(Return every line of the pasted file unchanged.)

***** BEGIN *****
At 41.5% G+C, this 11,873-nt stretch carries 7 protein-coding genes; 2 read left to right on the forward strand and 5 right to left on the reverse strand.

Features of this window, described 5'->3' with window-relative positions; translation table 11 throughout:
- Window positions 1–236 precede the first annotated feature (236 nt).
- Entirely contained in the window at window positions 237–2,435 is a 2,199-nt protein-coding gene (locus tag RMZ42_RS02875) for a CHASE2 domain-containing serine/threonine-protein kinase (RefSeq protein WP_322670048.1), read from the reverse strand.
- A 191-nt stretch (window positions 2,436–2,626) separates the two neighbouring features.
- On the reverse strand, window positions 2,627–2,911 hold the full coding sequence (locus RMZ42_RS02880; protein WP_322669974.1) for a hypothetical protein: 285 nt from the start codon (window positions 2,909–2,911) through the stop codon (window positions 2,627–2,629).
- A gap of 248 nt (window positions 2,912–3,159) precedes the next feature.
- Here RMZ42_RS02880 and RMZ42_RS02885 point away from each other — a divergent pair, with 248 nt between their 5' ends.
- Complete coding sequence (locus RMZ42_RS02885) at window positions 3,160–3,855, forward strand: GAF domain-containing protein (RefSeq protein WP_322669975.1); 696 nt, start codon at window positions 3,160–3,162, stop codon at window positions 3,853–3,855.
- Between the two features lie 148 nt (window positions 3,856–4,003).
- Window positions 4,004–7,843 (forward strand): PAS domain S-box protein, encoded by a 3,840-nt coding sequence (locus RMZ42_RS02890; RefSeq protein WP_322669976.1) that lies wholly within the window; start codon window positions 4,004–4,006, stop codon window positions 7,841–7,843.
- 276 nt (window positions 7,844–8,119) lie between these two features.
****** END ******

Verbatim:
At 41.5% G+C, this 11,873-nt stretch carries 7 protein-coding genes; 2 read left to right on the forward strand and 5 right to left on the reverse strand.

Features of this window, described 5'->3' with window-relative positions; translation table 11 throughout:
- Window positions 1–236 precede the first annotated feature (236 nt).
- Entirely contained in the window at window positions 237–2,435 is a 2,199-nt protein-coding gene (locus tag RMZ42_RS02875) for a CHASE2 domain-containing serine/threonine-protein kinase (RefSeq protein WP_322670048.1), read from the reverse strand.
- A 191-nt stretch (window positions 2,436–2,626) separates the two neighbouring features.
- On the reverse strand, window positions 2,627–2,911 hold the full coding sequence (locus RMZ42_RS02880; protein WP_322669974.1) for a hypothetical protein: 285 nt from the start codon (window positions 2,909–2,911) through the stop codon (window positions 2,627–2,629).
- A gap of 248 nt (window positions 2,912–3,159) precedes the next feature.
- Here RMZ42_RS02880 and RMZ42_RS02885 point away from each other — a divergent pair, with 248 nt between their 5' ends.
- Complete coding sequence (locus RMZ42_RS02885) at window positions 3,160–3,855, forward strand: GAF domain-containing protein (RefSeq protein WP_322669975.1); 696 nt, start codon at window positions 3,160–3,162, stop codon at window positions 3,853–3,855.
- Between the two features lie 148 nt (window positions 3,856–4,003).
- Window positions 4,004–7,843 (forward strand): PAS domain S-box protein, encoded by a 3,840-nt coding sequence (locus RMZ42_RS02890; RefSeq protein WP_322669976.1) that lies wholly within the window; start codon window positions 4,004–4,006, stop codon window positions 7,841–7,843.
- 276 nt (window positions 7,844–8,119) lie between these two features.